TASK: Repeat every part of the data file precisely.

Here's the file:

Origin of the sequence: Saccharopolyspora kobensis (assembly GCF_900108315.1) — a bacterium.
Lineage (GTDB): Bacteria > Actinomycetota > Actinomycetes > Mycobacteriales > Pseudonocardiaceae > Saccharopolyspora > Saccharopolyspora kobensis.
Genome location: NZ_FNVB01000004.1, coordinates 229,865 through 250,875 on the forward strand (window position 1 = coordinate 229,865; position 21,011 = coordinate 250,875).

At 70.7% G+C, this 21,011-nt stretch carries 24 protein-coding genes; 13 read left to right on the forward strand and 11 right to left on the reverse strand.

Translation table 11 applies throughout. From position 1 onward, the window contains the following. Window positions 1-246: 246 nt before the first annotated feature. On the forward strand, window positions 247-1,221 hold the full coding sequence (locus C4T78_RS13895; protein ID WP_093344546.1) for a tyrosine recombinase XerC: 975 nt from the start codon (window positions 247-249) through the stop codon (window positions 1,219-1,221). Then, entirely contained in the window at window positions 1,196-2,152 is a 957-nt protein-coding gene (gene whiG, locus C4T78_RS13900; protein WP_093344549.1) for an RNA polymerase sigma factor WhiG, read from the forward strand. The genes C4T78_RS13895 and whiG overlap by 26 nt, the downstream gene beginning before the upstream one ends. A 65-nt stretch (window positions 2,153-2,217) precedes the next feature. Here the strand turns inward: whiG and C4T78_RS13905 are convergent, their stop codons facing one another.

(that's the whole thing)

Origin of the sequence: Saccharopolyspora kobensis (assembly GCF_900108315.1) — a bacterium.
Lineage (GTDB): Bacteria > Actinomycetota > Actinomycetes > Mycobacteriales > Pseudonocardiaceae > Saccharopolyspora > Saccharopolyspora kobensis.
Genome location: NZ_FNVB01000004.1, coordinates 229,865 through 250,875 on the forward strand (window position 1 = coordinate 229,865; position 21,011 = coordinate 250,875).

At 70.7% G+C, this 21,011-nt stretch carries 24 protein-coding genes; 13 read left to right on the forward strand and 11 right to left on the reverse strand.

Translation table 11 applies throughout. From position 1 onward, the window contains the following. Window positions 1-246: 246 nt before the first annotated feature. On the forward strand, window positions 247-1,221 hold the full coding sequence (locus C4T78_RS13895; protein ID WP_093344546.1) for a tyrosine recombinase XerC: 975 nt from the start codon (window positions 247-249) through the stop codon (window positions 1,219-1,221). Then, entirely contained in the window at window positions 1,196-2,152 is a 957-nt protein-coding gene (gene whiG, locus C4T78_RS13900; protein WP_093344549.1) for an RNA polymerase sigma factor WhiG, read from the forward strand. The genes C4T78_RS13895 and whiG overlap by 26 nt, the downstream gene beginning before the upstream one ends. A 65-nt stretch (window positions 2,153-2,217) precedes the next feature. Here the strand turns inward: whiG and C4T78_RS13905 are convergent, their stop codons facing one another.